Lesley Gowan’s The Collectors has a good premise: a fantasy-turned-reality erotic relationship. Laura desires the worlds she reads about in her BDSM erotica, and when she finds a way to meet a real mistress through her friend Adele, she takes her up on it and never really looks back. Driven by desire for a dominant, and for Jeanne herself, Laura insinuates herself between Adele and Jeanne as she accepts more and more advanced instruction.

This is the point where I start to fall out of the story. While Laura is an obvious novice, her incessant inquires about process and questions to Jeanne about their relationship are enough to strain the credibility of the storyline, even with the punishments she endures as a result. As a reader of other BDSM-focused writing (I appreciate the reference to Califa’s Macho Sluts, as it was one of my first), I cannot conceive of many dominants allowing this to go on for the amount of time it does in this book. The sex scenes varied between borderline erotic to superficial in description and tone, and that forced me out of the book as well. On top of this, the ending seemed to come out of nowhere, shifting the focus from Laura and her entrance into this world to Jeanne and her administrative struggles.

While I struggled with aspects of the story, Gowan does shine light on one woman’s personal journey into BDSM. Those who can ignore the flaws may find this a good read, but readers looking for immersion into the journey will find it lacking.

Kristi reviewed “Better With Age” by Beth Wylde

Olivia just went to pick up a birthday cake for her daughter Felicity, not to revisit the past. Yet when she discovers the shop owner is none other than her first — and last — love, Aleesha, everything comes back. As a kiss has Olivia thinking about her own mother’s actions which resulted in their parting, she faces a situation at home that, while Felicity may find hard to believe, Olivia knows all about. Will Olivia do the right thing by both the people she loves?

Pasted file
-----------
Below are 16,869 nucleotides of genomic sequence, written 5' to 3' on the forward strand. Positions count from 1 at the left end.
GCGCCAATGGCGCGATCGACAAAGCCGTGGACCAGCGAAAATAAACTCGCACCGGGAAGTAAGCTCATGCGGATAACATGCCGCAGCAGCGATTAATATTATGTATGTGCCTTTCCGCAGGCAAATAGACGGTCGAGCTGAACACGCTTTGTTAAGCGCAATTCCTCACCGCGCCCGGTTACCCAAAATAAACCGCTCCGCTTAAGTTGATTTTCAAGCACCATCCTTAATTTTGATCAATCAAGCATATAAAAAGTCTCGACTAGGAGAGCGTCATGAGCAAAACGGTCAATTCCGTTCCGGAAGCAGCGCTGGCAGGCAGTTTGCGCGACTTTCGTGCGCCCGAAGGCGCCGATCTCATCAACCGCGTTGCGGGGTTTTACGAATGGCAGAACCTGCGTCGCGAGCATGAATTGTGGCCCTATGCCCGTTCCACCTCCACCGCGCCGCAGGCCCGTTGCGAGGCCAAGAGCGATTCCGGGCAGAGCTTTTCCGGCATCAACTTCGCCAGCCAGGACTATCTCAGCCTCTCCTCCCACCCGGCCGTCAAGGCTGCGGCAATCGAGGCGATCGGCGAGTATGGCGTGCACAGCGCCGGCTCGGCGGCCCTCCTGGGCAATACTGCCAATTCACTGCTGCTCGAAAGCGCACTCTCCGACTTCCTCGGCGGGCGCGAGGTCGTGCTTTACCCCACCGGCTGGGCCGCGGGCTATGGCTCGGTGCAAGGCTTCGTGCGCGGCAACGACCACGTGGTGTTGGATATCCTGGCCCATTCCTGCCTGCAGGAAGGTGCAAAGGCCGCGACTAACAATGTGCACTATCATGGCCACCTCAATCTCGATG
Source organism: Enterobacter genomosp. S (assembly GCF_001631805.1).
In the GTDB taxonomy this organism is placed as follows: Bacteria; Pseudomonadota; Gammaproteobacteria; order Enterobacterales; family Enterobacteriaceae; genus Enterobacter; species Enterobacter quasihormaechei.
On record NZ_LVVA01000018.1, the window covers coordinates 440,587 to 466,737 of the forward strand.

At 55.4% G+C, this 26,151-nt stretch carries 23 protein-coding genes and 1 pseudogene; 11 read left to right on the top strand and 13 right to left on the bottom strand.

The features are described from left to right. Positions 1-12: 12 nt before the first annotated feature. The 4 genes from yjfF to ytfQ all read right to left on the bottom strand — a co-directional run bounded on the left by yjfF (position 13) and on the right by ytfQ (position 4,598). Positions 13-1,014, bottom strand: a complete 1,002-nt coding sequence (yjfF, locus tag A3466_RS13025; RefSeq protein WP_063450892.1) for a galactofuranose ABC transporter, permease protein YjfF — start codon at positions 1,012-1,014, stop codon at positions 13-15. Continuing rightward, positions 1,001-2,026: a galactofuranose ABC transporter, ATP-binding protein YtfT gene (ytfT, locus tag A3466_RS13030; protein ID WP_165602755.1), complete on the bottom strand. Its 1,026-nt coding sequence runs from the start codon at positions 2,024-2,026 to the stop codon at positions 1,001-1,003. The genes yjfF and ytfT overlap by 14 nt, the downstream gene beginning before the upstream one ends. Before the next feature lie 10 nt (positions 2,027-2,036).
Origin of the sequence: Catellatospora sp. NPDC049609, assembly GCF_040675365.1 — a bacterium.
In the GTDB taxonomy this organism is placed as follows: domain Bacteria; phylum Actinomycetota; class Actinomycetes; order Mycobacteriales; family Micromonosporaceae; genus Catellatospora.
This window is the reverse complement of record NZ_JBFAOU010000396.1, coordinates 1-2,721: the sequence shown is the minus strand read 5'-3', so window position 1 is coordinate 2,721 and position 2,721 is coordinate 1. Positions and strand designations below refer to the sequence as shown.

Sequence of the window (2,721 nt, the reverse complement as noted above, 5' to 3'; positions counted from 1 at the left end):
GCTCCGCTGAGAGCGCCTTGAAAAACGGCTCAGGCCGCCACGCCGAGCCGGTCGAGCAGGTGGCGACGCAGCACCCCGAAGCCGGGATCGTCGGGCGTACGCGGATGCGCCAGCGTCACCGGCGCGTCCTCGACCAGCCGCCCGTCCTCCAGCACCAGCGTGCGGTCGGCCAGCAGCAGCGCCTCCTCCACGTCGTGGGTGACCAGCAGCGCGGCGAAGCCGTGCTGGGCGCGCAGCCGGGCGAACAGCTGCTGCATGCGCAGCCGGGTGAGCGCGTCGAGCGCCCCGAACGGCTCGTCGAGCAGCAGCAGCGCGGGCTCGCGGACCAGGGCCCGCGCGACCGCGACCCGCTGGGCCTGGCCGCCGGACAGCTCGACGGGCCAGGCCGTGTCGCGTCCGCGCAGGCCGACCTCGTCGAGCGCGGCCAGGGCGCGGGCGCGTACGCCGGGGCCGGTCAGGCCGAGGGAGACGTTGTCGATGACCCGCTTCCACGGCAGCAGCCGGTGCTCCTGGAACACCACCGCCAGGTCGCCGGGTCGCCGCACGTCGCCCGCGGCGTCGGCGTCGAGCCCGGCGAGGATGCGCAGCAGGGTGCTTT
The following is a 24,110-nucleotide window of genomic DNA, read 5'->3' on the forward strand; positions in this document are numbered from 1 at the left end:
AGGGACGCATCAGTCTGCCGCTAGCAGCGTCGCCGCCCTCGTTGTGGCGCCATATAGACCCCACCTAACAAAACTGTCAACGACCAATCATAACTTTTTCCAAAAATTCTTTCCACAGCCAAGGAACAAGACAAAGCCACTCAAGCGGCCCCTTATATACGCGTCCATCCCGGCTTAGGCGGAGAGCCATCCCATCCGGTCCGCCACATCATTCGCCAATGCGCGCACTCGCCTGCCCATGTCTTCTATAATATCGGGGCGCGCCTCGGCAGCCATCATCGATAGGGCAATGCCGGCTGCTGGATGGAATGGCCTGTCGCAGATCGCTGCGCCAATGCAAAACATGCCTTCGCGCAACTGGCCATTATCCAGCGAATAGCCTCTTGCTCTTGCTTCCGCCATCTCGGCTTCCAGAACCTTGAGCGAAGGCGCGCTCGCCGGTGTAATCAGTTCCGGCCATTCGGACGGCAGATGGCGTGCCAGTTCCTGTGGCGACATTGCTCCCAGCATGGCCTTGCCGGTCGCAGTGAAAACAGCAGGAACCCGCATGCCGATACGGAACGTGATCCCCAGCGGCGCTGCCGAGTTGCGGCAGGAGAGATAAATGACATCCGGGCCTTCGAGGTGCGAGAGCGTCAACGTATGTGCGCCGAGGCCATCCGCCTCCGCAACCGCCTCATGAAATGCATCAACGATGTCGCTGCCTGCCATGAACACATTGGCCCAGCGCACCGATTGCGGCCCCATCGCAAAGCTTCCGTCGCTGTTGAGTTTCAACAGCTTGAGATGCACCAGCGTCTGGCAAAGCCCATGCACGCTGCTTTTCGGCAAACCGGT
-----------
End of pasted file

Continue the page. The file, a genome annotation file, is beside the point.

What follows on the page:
Beth Wylde presents a short story (only 42 pages) that packs a sweet and sexy reunion of two women separated by circumstance and a mother/daughter story that comes full circle. Twenty years ago Olivia and Aleesha were young lovers torn apart by Olivia’s mom. As both continued on with their lives, including careers and children, a chance encounter brings the passion back.  The secondary storyline of Olivia’s daughter, Felicity, and their meeting at home echoes what happened between Olivia and her mother, [spoilers] but with better results. A fast and cheerful conclusion to all, but who doesn’t want a happy ending? [end spoilers]

Kristi reviews Firestorm by Radclyffe

Mallory James is a cool-headed firefighter paramedic (aptly nicknamed Ice) who leads a band of smokejumpers six months out of the year in Montana. Training rookies in thirty days takes all her time and attention, but when Jac Russo shows up unexpectedly to fill a slot, Mallory finds herself fighting an attraction she hasn’t felt in a long time, which makes Jac trouble with a capital T. Jac has the skills to be on the team and is running from both the tabloids and her conservative father, who is on the campaign trail and courting followers. Mallory does her best to put Jac in her place, but Jac isn’t afraid to pursue the woman, or the work, she wants. The relationship heats up as a subtle cat and mouse game between the two women culminates in passion that cannot be denied. However, when Jac is called back to family duty, will Mallory let her go or fight for the one who finally melted Ice?

I liked this story. I do think it took a long time for the characters to come together, even with the obvious attraction between the two. Not that it wasn’t completely unbelieveable: workplace relationships, especially between supervisor and rookie, can be frowned upon. The emotional angst of the two were palpable: Jac has her conservative father and his Presidental run, Mallory has her loss of two smoke jumpers the summer before to increase her concerns about leading the group. The self-doubt would be enough for anyone to question their feelings about everything else in their lives. The whole twist of how Jac ended up in Montana was a bit convoluted, even for those involved in politics, but made the dramatic tension palpable through the end. Radclyffe has a way with words. Her scenes are vivid, both in their visual set up of scenes and the sensual and emotional tension between Jac and Mallory. Having the taunting instigator named Hooker made me chuckle through most of the book, but the secondary characters are solid, especially Sarah.